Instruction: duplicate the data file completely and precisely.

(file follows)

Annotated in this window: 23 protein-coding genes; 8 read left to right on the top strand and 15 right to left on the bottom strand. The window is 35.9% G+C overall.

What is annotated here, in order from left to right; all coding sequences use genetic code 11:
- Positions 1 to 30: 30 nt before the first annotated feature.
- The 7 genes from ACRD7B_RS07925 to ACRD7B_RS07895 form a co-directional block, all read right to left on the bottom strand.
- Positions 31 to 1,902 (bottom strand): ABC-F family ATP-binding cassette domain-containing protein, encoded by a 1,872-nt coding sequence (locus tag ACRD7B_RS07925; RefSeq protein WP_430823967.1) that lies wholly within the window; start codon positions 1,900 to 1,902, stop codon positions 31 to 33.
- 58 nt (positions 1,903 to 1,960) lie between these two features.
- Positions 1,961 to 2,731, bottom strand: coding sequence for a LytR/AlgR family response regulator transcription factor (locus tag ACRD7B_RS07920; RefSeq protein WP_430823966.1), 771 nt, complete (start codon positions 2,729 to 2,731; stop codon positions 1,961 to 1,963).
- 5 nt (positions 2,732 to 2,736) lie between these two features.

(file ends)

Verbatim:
Annotated in this window: 23 protein-coding genes; 8 read left to right on the top strand and 15 right to left on the bottom strand. The window is 35.9% G+C overall.

What is annotated here, in order from left to right; all coding sequences use genetic code 11:
- Positions 1 to 30: 30 nt before the first annotated feature.
- The 7 genes from ACRD7B_RS07925 to ACRD7B_RS07895 form a co-directional block, all read right to left on the bottom strand.
- Positions 31 to 1,902 (bottom strand): ABC-F family ATP-binding cassette domain-containing protein, encoded by a 1,872-nt coding sequence (locus tag ACRD7B_RS07925; RefSeq protein WP_430823967.1) that lies wholly within the window; start codon positions 1,900 to 1,902, stop codon positions 31 to 33.
- 58 nt (positions 1,903 to 1,960) lie between these two features.
- Positions 1,961 to 2,731, bottom strand: coding sequence for a LytR/AlgR family response regulator transcription factor (locus tag ACRD7B_RS07920; RefSeq protein WP_430823966.1), 771 nt, complete (start codon positions 2,729 to 2,731; stop codon positions 1,961 to 1,963).
- 5 nt (positions 2,732 to 2,736) lie between these two features.